07 November 2010

Gene Expression Instantiated: The Metabolome

Metabolomics is a newborn cousin to genomics and proteomics. Specifically, metabolomics involves the rapid, high throughput characterization of the small molecule metabolites found in an organism. Since the metabolome is closely tied to the genotype of an organism, its physiology and its environment (what the organism eats or breathes), metabolomics offers a unique opportunity to look at genotype-phenotype as well as genotype-envirotype relationships. Metabolomics is increasingly being used in a variety of health applications including pharmacology, pre-clinical drug trials, toxicology, transplant monitoring, newborn screening and clinical chemistry. However, a key limitation to metabolomics is the fact that the human metabolome is not at all well characterized.

Unlike the situation in genomics, where the human genome is now fully sequenced and freely accessible, metabolomics is not nearly as developed. There are approximately 2900 endogenous or common metabolites that are detectable in the human body. Not all of these metabolites can be found in any given tissue or biofluid. This is because different tissues/biofluids serve different functions or have different metabolic roles. To date, the HMP has identified and quantified (i.e. determined the normal concentration ranges for) 309 metabolites in CSF, 1122 metabolites in serum, 458 metabolites in urine and approximately 300 metabolites in other tissues and biofluids. Clearly more concentration data would be desirable and this is one of the long term goals of the HMP and other affiliated metabolomic projects around the world. _Metabolomics

The power to watch the changes in the products of metabolism in the body does not come easily. But it is incredibly important in developing an understanding of gene expression in response to everyday events -- normal and pathological. It is one of the dreams of biomedical scientists and diagnosticians that is coming true. The following is a report on the comprehensive metabolic effects of smoking, as an example:
"Our analysis uncovered hallmarks of liver, heart, and kidney toxicity in otherwise healthy patients," says the study's lead investigator, Ping-Ching Hsu, a doctoral student who works in the laboratory of oncology researcher Peter Shields, MD, who specializes in tobacco carcinogenesis. Shields is the senior author....

...In their pilot study, they analyzed the blood of 10 smokers before and after they smoked a cigarette, and then measured the effects again after a second cigarette smoked one hour later in a smoking laboratory. Because frequent tobacco users may metabolize smoking-related toxins differently, the study enrolled 5 light smokers (fewer than 12 cigarettes a day) and 5 heavy smokers (23 or more cigarettes smoked a day).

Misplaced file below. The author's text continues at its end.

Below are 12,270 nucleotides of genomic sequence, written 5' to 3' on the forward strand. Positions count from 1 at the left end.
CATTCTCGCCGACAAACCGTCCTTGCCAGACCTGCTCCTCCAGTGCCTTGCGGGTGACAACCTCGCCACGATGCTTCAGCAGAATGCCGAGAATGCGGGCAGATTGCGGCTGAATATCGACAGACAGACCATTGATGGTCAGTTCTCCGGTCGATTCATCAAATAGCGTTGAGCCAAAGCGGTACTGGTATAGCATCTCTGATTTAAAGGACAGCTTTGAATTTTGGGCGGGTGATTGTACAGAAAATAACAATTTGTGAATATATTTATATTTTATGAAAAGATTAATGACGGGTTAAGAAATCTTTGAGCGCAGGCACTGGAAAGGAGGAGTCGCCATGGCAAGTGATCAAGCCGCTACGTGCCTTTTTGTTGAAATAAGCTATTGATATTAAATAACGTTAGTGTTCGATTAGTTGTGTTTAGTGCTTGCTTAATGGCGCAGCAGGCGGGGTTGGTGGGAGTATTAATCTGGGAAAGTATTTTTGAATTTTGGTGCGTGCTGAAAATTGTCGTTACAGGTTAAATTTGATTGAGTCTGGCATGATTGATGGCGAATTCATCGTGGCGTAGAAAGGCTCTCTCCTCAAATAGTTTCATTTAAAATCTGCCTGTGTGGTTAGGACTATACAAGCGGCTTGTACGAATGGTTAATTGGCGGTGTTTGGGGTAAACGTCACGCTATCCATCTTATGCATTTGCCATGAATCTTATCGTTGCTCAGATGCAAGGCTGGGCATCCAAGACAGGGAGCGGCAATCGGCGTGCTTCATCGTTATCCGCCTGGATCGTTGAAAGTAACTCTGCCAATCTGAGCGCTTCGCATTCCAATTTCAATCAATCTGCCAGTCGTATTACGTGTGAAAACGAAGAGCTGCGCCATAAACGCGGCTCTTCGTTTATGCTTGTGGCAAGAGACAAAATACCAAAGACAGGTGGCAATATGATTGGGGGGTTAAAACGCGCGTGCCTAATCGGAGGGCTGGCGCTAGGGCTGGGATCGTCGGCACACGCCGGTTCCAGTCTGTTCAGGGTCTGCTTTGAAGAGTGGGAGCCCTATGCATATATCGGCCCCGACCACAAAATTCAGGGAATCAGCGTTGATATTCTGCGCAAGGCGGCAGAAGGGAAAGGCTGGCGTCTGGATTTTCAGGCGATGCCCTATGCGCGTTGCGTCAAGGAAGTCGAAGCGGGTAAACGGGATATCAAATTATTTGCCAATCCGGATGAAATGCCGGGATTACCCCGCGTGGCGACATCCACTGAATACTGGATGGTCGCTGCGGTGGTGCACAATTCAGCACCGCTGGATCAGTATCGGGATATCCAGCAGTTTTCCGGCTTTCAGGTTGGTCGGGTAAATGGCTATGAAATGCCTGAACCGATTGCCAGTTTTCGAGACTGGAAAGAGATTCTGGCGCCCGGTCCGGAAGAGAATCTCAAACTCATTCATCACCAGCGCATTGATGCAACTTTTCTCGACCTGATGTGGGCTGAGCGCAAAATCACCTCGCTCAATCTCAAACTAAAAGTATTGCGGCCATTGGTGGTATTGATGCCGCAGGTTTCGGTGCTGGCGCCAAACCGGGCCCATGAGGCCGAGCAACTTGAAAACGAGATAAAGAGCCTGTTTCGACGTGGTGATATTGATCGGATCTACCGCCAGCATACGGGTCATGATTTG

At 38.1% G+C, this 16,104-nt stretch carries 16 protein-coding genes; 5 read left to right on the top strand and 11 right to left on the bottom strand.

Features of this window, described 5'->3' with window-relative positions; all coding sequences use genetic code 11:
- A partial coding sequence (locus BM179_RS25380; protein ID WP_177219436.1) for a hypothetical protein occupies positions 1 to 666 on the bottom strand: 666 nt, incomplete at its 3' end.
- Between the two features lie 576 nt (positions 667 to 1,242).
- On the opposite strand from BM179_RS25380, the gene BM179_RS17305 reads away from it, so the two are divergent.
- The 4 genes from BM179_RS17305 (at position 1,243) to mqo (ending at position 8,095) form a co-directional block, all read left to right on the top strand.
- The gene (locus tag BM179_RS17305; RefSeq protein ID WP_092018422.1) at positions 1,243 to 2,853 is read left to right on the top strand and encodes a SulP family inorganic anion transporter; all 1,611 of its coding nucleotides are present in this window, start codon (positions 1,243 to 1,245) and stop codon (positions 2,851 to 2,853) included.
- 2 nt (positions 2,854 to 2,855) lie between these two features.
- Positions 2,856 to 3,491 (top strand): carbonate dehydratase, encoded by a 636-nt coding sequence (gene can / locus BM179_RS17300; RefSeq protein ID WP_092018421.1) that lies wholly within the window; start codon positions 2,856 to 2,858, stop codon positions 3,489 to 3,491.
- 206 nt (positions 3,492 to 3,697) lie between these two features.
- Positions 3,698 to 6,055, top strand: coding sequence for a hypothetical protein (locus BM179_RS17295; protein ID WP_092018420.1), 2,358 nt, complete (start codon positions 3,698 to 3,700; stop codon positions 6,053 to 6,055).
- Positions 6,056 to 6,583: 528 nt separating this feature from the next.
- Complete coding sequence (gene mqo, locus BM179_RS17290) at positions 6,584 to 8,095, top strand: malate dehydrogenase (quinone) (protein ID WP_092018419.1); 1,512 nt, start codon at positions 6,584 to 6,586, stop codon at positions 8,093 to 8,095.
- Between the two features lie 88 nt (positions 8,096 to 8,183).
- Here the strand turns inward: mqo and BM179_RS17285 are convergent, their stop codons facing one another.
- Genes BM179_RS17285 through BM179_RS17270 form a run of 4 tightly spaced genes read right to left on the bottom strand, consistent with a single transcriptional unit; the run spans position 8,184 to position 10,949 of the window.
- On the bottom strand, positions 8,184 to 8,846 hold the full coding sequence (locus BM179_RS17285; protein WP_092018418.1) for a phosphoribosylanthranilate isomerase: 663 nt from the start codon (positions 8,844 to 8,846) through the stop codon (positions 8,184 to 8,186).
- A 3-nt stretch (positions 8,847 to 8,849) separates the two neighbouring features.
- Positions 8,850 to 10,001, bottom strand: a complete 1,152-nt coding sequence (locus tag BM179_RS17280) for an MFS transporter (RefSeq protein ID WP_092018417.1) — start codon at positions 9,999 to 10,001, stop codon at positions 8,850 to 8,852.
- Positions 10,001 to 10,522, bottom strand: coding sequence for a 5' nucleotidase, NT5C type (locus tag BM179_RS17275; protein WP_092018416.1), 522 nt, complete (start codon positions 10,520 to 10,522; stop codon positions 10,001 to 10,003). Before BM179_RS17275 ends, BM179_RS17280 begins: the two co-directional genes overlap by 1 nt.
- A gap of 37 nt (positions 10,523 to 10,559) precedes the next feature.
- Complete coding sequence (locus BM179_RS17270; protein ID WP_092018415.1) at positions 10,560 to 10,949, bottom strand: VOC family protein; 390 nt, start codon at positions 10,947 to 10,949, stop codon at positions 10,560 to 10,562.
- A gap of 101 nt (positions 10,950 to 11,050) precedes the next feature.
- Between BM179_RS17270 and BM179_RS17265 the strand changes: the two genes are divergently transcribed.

The researchers then analyzed the global metabolomic profile of about 3,000 chemicals in the blood of each smoker. A metabolite is produced when anything taken into the body – such as food, tobacco smoke, alcohol, medicine – is metabolized, or broken down into chemicals that produce a biological function via metabolic pathways. The global metabolome is the network of metabolic reactions, and metabolomics is analysis of the metabolome at any given time.

Using complicated tools, researchers can trace the metabolites in the context of relevant pathways that are affected by cigarette smoke including cell death, cell-cell interactions (a marker of inflammation), lipid metabolism, and gene expression In heavy smokers, they then traced metabolites that were being produced after smoking back to damage in multiple organs and to a breakdown in the phospholipids that make up a cell's membrane, and a change in production of bile acids. _Source
The tools being developed to study metabolic responses to various events and stimuli, are incredibly advanced, involving the cutting edge of analytic and computational machines and methods.

Here is a study from Howard Hughes Medical Institute looking at the plasma metabolic profile of human mitochondrial disease -- an incredibly important area of study in connection with aging, degenerative diseases, resilience to injury, and normal body function and performance.

An e-briefing on the metabolome from the New York Academy of Sciences Click on "media" for 3 flash lectures and slide shows displaying detailed descriptions of research.

More presentations from NYAS on biomedicine

Metabolomics looks at the dynamic phenotype of gene expression. The tools seem advanced to us, yet they are still only rudimentary compared to the challenge. Still, it is easy to be optimistic about the long term prospects for this endeavour.


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